PARIS (Reuters) - France’s economy will take two years to recover from its worst post-war recession, triggered this year by the coronavirus outbreak, the central bank said on Tuesday.
The euro zone’s second-biggest economy is on course to contract 10.3% this year, before it bounces back with growth of 6.9% in 2021 and 3.9% in 2022, the Bank of France forecast.
Nearly a million jobs are likely to be shed this year and unemployment could climb to a new record of 11.8% in the first half of 2021.
The central bank said the outlook could be brighter if the virus is quickly brought under control, while a second wave of infections could plunge the economy into a 16% downturn this year followed by growth of only 6% in 2021 and 4% in 2022.
The forecasts did not take into account the potential impact of a recovery plan that the government aims to announce in the coming months.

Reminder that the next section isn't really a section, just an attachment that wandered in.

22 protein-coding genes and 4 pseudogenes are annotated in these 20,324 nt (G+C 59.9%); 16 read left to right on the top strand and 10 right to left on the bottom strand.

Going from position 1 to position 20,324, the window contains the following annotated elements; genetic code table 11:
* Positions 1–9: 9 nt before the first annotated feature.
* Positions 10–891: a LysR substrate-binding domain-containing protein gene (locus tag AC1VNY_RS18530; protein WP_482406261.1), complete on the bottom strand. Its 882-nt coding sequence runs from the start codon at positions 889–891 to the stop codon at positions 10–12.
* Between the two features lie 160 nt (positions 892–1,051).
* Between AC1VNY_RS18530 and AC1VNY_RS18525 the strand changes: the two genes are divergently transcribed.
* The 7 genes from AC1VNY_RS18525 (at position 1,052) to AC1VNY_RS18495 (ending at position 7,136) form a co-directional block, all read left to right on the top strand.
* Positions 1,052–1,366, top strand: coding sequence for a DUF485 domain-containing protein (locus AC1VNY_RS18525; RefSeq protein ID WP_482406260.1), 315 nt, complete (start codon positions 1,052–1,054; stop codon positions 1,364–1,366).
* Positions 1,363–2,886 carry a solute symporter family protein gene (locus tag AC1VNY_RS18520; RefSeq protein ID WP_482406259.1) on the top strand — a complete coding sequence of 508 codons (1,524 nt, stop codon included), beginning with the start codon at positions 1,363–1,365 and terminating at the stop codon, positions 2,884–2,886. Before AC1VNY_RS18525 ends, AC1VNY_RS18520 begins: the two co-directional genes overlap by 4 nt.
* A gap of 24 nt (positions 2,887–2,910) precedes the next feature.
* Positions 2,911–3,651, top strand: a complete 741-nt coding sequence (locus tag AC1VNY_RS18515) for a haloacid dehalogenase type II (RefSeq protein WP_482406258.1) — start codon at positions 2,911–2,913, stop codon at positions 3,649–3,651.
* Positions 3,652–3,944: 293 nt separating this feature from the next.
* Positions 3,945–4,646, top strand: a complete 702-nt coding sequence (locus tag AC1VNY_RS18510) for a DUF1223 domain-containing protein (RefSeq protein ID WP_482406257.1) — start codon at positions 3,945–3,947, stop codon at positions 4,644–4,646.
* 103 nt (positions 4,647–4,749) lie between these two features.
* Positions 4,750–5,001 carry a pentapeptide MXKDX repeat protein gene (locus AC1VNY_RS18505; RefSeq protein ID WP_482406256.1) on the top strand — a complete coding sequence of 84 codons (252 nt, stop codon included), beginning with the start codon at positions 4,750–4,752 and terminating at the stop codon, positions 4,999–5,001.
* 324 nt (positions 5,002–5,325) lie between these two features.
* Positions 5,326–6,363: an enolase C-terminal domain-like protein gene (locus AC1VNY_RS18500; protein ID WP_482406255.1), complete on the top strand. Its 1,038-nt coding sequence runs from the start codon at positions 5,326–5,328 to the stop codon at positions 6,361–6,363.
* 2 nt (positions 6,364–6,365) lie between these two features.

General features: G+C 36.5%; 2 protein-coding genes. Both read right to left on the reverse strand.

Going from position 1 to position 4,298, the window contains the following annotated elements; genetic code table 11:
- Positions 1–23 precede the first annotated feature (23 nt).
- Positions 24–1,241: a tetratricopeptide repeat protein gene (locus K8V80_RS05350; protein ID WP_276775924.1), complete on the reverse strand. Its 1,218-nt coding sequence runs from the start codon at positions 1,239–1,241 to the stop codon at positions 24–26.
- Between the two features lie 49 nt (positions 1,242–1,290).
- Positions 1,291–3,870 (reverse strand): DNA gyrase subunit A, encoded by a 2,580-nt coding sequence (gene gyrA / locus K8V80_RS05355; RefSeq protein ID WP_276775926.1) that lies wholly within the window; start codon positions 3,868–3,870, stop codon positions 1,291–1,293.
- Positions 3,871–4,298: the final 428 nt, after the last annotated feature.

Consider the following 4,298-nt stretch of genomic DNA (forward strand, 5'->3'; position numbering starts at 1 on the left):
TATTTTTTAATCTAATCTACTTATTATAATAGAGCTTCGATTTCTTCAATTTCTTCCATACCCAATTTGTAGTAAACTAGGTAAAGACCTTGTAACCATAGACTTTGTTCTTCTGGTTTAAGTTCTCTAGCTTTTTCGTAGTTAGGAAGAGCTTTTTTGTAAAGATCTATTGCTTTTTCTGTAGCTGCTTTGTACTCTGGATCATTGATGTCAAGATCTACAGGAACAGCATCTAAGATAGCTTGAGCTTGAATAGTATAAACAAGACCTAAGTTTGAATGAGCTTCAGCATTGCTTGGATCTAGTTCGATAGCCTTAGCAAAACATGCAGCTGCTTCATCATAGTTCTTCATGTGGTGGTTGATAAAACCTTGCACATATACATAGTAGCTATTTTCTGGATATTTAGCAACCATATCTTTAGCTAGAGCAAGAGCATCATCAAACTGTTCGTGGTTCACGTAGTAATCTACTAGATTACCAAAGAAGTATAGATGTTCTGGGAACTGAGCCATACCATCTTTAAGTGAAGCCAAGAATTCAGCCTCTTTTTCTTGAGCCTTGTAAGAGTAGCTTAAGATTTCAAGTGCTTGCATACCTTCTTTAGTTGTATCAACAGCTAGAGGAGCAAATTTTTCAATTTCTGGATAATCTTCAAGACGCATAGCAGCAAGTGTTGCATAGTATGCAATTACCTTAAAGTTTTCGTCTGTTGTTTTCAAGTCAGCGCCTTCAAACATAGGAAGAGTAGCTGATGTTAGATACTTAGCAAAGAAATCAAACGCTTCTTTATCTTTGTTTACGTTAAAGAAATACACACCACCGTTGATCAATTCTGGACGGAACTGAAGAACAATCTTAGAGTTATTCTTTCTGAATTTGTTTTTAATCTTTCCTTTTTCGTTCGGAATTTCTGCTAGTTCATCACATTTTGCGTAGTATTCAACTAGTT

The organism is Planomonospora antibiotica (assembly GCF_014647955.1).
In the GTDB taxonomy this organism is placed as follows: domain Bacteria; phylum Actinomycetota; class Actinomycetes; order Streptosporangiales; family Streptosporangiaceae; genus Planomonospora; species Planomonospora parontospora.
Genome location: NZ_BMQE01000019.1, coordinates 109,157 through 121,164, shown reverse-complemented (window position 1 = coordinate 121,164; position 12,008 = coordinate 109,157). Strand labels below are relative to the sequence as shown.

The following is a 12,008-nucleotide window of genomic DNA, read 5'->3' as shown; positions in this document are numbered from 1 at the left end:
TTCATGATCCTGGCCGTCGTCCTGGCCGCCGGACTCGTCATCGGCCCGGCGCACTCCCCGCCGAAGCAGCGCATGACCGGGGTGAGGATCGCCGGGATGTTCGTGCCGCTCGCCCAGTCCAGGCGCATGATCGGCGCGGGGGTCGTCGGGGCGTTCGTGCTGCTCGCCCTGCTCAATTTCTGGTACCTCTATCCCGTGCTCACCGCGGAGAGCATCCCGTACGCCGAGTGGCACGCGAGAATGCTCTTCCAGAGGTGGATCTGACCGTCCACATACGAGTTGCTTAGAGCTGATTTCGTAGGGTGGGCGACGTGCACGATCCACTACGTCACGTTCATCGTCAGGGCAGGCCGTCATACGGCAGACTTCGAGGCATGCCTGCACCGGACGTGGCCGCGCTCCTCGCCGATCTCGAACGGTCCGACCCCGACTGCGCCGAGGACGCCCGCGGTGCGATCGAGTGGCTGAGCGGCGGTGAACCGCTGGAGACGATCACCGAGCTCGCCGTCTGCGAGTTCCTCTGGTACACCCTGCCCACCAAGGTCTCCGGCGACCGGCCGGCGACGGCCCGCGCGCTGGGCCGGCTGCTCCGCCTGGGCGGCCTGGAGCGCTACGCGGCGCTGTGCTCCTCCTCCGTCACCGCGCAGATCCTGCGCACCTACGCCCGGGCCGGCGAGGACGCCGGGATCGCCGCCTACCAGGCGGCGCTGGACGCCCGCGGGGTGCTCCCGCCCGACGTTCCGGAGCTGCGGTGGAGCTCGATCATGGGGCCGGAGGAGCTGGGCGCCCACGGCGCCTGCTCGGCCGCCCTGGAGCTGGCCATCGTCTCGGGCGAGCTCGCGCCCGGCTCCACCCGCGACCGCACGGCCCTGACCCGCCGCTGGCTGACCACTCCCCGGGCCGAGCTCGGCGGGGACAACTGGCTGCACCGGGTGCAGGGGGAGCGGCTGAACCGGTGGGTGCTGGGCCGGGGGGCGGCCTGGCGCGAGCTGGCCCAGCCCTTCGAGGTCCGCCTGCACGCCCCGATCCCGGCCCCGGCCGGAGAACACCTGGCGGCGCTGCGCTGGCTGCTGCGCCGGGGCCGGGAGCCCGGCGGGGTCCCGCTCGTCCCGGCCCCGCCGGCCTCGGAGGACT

President Emmanuel Macron put France under one of the most stringent lockdowns in Europe in mid-March, effectively shutting down large swathes of the economy until restrictions began to be lifted on May 11.
As of the end of May, economic activity was still running 17% below normal levels, though up from the 32% reduction seen during the first two weeks of lockdown in March, the central bank estimated. Business surveys suggested activity could get back to less than 12% of normal levels this month, it added.
Nonetheless, the time spent under lockdown meant that the economy probably contracted 15% in the second quarter from the previous three months, when it had already slumped 5.3%, the Bank of France estimated.
Reporting by Leigh Thomas; Editing by Catherine Evans